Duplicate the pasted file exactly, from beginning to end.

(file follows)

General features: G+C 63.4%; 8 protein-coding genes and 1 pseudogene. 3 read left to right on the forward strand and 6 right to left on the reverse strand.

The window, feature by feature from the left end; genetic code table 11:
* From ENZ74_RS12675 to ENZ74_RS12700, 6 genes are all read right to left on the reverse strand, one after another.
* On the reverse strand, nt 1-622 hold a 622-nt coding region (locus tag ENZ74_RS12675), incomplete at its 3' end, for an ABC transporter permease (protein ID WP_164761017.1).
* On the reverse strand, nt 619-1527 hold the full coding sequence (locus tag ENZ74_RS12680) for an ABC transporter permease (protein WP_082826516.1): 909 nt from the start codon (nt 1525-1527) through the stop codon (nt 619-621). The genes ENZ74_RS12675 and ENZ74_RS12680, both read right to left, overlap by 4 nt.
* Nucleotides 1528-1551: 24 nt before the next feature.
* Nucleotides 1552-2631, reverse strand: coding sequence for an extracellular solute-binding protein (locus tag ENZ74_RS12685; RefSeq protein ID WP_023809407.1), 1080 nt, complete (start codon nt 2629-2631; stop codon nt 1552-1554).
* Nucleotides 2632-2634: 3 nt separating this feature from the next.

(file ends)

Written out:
General features: G+C 63.4%; 8 protein-coding genes and 1 pseudogene. 3 read left to right on the forward strand and 6 right to left on the reverse strand.

The window, feature by feature from the left end; genetic code table 11:
* From ENZ74_RS12675 to ENZ74_RS12700, 6 genes are all read right to left on the reverse strand, one after another.
* On the reverse strand, nt 1-622 hold a 622-nt coding region (locus tag ENZ74_RS12675), incomplete at its 3' end, for an ABC transporter permease (protein ID WP_164761017.1).
* On the reverse strand, nt 619-1527 hold the full coding sequence (locus tag ENZ74_RS12680) for an ABC transporter permease (protein WP_082826516.1): 909 nt from the start codon (nt 1525-1527) through the stop codon (nt 619-621). The genes ENZ74_RS12675 and ENZ74_RS12680, both read right to left, overlap by 4 nt.
* Nucleotides 1528-1551: 24 nt before the next feature.
* Nucleotides 1552-2631, reverse strand: coding sequence for an extracellular solute-binding protein (locus tag ENZ74_RS12685; RefSeq protein ID WP_023809407.1), 1080 nt, complete (start codon nt 2629-2631; stop codon nt 1552-1554).
* Nucleotides 2632-2634: 3 nt separating this feature from the next.